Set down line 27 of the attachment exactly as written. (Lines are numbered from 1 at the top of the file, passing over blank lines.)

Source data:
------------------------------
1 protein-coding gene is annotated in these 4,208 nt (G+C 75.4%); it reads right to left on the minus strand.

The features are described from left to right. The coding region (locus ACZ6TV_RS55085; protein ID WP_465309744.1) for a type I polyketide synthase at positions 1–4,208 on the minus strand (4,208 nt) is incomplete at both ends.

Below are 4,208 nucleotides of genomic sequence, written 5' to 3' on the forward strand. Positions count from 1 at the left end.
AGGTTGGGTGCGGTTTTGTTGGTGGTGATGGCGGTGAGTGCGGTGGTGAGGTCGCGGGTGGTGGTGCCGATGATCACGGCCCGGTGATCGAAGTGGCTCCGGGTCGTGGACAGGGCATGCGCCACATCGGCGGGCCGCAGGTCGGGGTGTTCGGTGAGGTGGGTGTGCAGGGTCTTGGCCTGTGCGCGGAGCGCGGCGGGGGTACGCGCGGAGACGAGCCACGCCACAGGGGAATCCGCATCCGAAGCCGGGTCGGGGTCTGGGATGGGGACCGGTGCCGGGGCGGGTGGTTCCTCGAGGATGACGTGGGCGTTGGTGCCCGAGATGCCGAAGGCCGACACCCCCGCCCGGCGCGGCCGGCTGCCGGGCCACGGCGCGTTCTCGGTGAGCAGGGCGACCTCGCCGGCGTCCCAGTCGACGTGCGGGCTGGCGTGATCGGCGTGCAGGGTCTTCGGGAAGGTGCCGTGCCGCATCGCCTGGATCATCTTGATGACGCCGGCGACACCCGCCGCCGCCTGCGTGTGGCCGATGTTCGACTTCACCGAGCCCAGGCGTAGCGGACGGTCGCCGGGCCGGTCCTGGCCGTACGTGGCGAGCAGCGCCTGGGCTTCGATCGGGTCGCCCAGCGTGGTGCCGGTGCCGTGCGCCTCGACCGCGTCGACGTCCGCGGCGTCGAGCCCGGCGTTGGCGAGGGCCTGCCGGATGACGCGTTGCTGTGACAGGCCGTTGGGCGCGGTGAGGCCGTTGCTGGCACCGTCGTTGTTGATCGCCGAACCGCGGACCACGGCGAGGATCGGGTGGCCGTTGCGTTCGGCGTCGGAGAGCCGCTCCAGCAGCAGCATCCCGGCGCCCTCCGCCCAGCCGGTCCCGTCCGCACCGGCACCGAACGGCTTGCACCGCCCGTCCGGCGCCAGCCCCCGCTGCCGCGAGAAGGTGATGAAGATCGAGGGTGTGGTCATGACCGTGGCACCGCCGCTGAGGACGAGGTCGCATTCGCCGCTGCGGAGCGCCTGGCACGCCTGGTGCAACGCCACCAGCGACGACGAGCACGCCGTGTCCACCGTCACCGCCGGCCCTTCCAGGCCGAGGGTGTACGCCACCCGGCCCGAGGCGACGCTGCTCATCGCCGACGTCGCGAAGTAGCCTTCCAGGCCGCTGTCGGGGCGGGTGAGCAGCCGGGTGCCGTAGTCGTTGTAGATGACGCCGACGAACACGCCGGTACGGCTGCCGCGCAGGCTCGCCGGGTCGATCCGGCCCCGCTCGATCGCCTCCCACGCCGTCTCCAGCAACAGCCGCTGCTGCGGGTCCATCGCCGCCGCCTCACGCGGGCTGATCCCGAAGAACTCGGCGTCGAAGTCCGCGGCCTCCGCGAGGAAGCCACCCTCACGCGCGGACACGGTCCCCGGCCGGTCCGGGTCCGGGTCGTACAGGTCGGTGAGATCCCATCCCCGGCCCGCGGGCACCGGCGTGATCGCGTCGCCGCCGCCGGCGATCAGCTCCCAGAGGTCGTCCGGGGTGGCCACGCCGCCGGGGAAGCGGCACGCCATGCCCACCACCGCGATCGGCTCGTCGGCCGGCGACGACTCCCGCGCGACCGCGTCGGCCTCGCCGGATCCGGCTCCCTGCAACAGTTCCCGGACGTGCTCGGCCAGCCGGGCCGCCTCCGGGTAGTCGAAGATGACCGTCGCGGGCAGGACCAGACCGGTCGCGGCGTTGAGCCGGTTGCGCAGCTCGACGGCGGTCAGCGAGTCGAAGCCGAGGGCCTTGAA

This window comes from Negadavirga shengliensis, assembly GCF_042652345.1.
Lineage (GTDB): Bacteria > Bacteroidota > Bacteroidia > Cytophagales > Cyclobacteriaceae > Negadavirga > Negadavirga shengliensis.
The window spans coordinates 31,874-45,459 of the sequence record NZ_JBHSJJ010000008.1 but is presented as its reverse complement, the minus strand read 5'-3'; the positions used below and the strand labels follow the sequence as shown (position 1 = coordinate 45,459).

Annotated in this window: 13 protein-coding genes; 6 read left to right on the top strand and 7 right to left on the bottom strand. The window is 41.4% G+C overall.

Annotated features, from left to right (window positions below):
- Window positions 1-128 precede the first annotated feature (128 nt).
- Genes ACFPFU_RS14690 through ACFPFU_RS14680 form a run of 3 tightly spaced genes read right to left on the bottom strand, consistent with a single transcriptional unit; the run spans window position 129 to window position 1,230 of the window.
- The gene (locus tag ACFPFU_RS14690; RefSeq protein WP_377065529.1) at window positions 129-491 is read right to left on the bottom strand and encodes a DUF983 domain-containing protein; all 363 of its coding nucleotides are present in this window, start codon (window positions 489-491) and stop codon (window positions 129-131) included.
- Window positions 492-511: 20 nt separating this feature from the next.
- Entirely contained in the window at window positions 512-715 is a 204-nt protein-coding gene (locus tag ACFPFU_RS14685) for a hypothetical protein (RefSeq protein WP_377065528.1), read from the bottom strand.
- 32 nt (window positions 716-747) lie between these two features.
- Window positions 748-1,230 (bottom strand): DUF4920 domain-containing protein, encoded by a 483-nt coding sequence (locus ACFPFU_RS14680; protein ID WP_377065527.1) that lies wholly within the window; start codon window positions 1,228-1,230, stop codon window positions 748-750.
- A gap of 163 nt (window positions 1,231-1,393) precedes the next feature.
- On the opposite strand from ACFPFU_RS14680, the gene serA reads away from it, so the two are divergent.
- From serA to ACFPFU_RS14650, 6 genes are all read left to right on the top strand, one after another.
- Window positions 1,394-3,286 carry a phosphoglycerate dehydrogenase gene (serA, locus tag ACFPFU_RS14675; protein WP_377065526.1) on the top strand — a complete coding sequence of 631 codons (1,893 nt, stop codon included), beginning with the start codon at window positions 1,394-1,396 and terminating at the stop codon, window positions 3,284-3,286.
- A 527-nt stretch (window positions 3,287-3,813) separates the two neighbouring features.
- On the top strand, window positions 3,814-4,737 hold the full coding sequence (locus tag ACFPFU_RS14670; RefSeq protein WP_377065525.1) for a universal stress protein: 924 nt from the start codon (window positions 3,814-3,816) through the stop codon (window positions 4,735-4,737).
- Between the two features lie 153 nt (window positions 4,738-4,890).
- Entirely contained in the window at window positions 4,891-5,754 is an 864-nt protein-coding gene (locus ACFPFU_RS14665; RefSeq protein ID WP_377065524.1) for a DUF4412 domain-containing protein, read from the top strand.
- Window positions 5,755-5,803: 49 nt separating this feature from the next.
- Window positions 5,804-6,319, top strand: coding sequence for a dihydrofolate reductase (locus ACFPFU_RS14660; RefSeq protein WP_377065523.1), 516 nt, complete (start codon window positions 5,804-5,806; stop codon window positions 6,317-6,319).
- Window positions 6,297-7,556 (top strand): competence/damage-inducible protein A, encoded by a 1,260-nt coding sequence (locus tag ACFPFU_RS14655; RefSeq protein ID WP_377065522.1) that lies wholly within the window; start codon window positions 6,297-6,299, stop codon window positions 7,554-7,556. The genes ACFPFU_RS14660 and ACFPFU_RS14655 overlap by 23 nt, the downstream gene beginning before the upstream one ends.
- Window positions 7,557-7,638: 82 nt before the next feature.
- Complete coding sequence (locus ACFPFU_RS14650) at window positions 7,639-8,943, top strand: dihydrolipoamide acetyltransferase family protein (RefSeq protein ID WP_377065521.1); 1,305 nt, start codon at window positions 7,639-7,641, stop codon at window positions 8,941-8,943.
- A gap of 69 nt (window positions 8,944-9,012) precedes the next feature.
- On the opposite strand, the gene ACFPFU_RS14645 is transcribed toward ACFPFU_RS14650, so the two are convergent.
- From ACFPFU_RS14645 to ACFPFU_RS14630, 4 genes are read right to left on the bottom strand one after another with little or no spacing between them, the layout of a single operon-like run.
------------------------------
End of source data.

- Window positions 6,297-7,556 (top strand): competence/damage-inducible protein A, encoded by a 1,260-nt coding sequence (locus tag ACFPFU_RS14655; RefSeq protein ID WP_377065522.1) that lies wholly within the window; start codon window positions 6,297-6,299, stop codon window positions 7,554-7,556. The genes ACFPFU_RS14660 and ACFPFU_RS14655 overlap by 23 nt, the downstream gene beginning before the upstream one ends.